Admittedly I was a little bit nervous about our trip to Africa. Not just the long flight but what to expect when we arrived. My biggest concern being safety. After all, this is a third world country and absolutely out of not just our comfort zone, but also our knowledge base.
But at the same time, I couldn't hide my excitement about this trip. Going outside our comfort zone is a good thing. This is the adventure to top all adventures thus far for us. And this trip has been organized to a T. I arranged everything through both of the lodges we would be staying at and felt confident that we were in good hands.
The flight was long but uneventful. I was a little nervous flying over parts of Africa that I know have had some unrest, especially given what happened with the Malaysia Air flight that was shot down over the Ukraine – it also happened to have departed from Amsterdam, like us. In fact, it was the first time that Aidan was fearful of flying because he knew what happened to that flight as there were students from his school that were onboard and killed.
However, we had nothing to worry about and bonus, the kids were excellent. Josh posted on Facebook right before we took off that it was the kids longest flight. Not true. It was the longest flight he has taken with them. But then, this was only his second long haul flight with them in the 5 years that we have lived abroad. So I knew what to expect and as always, they were super amazing. I get grumpy after that long on a plane – I don’t blame them if they do and honestly, they didn’t get grumpy at all. I’m one proud mama!!
This was our first time flying to the southern hemisphere which I thought was pretty cool in and of itself. But yet being so close to the equator, we still weren’t prepared for the onslaught of head and humidity when we got off the plane in Dar es Salaam, the capital. It’s true, the airport in the country’s capital was not only one of the smallest I’ve ever been in, but lacked air conditioning and at 10:30PM, it was about 86 degrees – I kid you not. We are not in Kansas any more. Let me repeat that WE.ARE.NOT.IN.KANSAS.ANYMORE!!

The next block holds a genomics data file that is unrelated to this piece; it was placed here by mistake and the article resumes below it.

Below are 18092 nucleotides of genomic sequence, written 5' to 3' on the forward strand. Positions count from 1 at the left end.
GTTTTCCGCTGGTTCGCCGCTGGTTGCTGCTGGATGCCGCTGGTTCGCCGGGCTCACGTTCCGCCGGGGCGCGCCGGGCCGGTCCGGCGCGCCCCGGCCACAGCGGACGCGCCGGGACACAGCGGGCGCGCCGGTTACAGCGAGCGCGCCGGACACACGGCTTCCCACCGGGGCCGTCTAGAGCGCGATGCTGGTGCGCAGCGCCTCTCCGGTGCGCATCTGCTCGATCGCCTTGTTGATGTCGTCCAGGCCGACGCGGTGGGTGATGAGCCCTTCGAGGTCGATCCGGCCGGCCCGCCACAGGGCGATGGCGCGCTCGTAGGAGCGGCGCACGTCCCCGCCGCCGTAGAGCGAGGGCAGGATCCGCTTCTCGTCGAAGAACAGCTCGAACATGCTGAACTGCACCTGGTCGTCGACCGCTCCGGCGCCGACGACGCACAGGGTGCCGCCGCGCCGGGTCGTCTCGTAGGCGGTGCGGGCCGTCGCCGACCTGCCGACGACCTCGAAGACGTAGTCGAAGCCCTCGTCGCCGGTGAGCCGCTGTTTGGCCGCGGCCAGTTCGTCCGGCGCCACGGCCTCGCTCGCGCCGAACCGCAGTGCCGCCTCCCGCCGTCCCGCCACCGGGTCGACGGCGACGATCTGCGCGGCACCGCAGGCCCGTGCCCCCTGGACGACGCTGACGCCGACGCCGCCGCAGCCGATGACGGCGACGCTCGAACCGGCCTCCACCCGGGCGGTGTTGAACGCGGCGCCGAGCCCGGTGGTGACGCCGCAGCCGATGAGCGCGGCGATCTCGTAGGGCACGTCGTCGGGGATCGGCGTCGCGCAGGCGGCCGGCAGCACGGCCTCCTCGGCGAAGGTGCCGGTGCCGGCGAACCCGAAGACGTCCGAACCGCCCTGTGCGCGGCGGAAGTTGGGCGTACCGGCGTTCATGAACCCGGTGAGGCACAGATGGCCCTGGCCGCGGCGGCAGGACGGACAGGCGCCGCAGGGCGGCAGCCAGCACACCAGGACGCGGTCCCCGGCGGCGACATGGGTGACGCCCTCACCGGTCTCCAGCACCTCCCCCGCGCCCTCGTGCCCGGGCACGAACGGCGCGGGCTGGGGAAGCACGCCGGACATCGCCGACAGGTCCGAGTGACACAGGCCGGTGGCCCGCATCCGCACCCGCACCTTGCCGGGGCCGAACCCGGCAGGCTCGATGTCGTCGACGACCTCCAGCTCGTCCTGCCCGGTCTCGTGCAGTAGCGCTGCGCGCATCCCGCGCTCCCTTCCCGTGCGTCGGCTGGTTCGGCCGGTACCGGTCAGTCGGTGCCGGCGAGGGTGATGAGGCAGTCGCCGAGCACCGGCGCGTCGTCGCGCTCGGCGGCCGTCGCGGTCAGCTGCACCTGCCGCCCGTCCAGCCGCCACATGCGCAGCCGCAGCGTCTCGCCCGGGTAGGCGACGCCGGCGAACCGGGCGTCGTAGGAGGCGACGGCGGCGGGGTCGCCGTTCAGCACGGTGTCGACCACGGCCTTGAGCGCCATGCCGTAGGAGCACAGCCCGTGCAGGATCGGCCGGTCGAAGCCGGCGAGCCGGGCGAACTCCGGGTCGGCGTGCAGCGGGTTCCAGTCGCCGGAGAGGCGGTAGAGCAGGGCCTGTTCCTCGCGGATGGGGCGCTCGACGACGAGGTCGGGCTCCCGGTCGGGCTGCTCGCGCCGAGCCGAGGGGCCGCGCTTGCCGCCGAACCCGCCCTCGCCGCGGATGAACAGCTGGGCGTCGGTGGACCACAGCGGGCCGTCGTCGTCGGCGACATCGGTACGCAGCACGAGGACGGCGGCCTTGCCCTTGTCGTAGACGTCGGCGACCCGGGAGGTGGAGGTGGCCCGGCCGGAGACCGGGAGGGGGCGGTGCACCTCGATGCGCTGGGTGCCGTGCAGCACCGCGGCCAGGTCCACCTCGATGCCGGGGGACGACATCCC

And that was a bit of a slap in the face. We knew it would be different. We knew it would be less modern that what we’d had in the US and Europe, but we were not prepared for how different it was. We made our way down to customs and visas. We filled out the forms on the plane and were one of the first in line at a row of wooden booths. For a place with no air conditioning, they had high tech fingerprint scanners. Interesting what you pick and choose when you have to!
We made it through the fingerprinting process and the clerk asked for $200. That’s right US Dollars. We are in Tanzania and they are asking for USD. We had euros and hadn’t come across the money exchange yet. So the guy tells Josh it’s around the corner. We look around the corner and there is nothing, literally a wall. In front of us is the customs booths which of course, you wouldn’t pass by without having your passport and ours were with the visa guy. So we ask again, where is the money exchange?? He tells Josh to go right thru the customs booth – yes, you read that correctly – and the money exchange is on the other side and just come back when he’s got the money. By now it’s after 11 and the kids are punchy… literally.
Josh comes back with Tanzanian money and the clerk says to him… “no, USD”. Seriously, we are in Tanzania and you won’t take your own currency for the visas? Back to the money exchange Josh goes. Eventually he made it back and within minutes we had our visas.